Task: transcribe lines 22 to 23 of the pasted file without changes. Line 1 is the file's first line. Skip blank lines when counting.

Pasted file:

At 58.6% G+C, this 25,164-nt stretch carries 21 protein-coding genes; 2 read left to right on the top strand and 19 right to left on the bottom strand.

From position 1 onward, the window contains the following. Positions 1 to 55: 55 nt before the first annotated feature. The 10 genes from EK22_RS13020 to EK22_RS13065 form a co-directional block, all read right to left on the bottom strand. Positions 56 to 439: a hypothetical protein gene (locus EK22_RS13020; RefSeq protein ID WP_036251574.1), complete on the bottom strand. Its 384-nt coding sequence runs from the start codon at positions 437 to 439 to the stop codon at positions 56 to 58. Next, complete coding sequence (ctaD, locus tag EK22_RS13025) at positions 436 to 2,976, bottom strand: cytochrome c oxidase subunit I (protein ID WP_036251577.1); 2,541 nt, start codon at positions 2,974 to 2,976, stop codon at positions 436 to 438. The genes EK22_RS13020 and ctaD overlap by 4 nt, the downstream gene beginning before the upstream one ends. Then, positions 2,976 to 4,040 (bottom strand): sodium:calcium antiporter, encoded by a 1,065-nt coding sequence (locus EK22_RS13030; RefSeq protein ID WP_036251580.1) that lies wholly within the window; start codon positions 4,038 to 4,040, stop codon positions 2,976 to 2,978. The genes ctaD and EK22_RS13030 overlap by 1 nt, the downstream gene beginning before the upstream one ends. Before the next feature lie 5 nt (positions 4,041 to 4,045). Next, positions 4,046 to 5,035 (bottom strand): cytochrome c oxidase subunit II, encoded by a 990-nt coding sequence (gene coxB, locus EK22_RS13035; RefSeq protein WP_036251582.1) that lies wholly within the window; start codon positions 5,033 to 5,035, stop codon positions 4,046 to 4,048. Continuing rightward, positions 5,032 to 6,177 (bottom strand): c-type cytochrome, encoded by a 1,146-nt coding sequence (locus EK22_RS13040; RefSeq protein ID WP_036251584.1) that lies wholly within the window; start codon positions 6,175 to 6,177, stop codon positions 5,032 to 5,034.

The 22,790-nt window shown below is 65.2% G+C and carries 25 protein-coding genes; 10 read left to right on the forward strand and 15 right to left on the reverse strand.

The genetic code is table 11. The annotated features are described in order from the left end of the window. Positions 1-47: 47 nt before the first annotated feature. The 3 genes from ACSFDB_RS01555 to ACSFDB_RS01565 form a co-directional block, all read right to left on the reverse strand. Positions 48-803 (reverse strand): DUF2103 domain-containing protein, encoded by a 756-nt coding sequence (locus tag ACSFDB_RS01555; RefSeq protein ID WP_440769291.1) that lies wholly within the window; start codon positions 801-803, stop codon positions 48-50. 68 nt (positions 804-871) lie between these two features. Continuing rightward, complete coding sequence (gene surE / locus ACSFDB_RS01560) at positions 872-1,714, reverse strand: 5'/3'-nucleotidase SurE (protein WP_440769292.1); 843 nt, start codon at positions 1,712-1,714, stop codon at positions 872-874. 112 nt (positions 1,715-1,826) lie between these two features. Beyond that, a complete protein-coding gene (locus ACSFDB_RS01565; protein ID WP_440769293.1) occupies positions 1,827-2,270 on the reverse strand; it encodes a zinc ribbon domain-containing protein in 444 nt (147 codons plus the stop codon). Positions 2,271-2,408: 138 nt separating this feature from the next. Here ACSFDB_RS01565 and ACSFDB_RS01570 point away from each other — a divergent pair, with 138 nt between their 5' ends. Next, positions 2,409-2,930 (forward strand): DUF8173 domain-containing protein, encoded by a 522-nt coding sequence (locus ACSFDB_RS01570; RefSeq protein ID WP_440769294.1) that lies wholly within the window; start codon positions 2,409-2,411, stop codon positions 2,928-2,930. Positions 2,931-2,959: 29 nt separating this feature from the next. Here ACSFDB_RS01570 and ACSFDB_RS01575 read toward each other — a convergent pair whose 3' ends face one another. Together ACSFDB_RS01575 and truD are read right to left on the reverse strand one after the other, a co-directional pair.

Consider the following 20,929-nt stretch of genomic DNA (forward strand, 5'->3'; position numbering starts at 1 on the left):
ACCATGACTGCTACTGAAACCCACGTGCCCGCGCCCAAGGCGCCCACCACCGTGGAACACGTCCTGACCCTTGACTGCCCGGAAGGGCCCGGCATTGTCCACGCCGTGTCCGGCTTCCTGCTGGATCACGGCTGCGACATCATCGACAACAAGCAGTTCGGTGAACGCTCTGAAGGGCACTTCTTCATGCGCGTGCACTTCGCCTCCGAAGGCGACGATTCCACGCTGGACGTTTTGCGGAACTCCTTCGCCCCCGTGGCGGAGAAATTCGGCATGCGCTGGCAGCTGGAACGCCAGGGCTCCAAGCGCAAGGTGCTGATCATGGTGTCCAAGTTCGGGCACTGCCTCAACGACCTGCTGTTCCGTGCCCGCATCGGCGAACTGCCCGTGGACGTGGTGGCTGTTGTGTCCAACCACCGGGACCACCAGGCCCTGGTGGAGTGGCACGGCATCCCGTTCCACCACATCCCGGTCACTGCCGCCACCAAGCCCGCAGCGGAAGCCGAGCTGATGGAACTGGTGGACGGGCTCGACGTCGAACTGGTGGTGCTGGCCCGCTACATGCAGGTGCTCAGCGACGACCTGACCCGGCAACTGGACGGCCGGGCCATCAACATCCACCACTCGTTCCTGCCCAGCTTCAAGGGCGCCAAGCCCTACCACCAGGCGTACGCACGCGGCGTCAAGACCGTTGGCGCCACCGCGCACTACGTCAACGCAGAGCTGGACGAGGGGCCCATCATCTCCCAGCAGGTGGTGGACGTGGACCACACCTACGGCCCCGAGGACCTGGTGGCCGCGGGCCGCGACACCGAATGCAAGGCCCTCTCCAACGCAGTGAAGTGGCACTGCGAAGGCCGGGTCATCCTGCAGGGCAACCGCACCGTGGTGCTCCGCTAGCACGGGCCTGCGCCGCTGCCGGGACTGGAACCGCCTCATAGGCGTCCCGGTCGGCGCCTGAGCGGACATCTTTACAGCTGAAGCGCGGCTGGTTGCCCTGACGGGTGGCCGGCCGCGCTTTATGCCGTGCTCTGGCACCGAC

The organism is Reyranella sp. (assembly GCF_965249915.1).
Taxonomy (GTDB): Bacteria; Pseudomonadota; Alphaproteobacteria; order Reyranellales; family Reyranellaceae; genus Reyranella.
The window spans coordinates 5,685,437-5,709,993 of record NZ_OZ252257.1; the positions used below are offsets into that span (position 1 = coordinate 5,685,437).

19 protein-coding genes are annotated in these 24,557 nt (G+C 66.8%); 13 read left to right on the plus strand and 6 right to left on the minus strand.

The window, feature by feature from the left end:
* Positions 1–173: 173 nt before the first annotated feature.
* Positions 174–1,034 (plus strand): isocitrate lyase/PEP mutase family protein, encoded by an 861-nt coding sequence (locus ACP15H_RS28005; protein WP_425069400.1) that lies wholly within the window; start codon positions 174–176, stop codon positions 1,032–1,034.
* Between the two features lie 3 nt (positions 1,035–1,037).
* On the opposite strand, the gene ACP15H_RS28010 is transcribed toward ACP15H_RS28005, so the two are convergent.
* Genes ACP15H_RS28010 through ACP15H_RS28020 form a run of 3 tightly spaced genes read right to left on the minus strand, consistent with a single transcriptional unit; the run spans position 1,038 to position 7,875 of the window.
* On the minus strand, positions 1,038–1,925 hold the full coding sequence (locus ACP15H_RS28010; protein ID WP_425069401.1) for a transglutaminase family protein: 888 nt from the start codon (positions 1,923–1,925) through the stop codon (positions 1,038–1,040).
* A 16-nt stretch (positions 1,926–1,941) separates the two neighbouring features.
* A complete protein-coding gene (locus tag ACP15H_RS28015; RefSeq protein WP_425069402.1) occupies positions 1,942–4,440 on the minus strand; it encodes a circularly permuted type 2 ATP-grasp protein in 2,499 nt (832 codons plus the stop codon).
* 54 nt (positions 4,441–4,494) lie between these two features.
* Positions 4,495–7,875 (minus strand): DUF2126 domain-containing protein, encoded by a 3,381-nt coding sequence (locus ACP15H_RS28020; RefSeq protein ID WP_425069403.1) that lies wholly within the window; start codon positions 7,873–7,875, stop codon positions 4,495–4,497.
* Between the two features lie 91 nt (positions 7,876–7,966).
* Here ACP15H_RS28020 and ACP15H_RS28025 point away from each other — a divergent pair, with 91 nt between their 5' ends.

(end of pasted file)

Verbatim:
* Between the two features lie 91 nt (positions 7,876–7,966).
* Here ACP15H_RS28020 and ACP15H_RS28025 point away from each other — a divergent pair, with 91 nt between their 5' ends.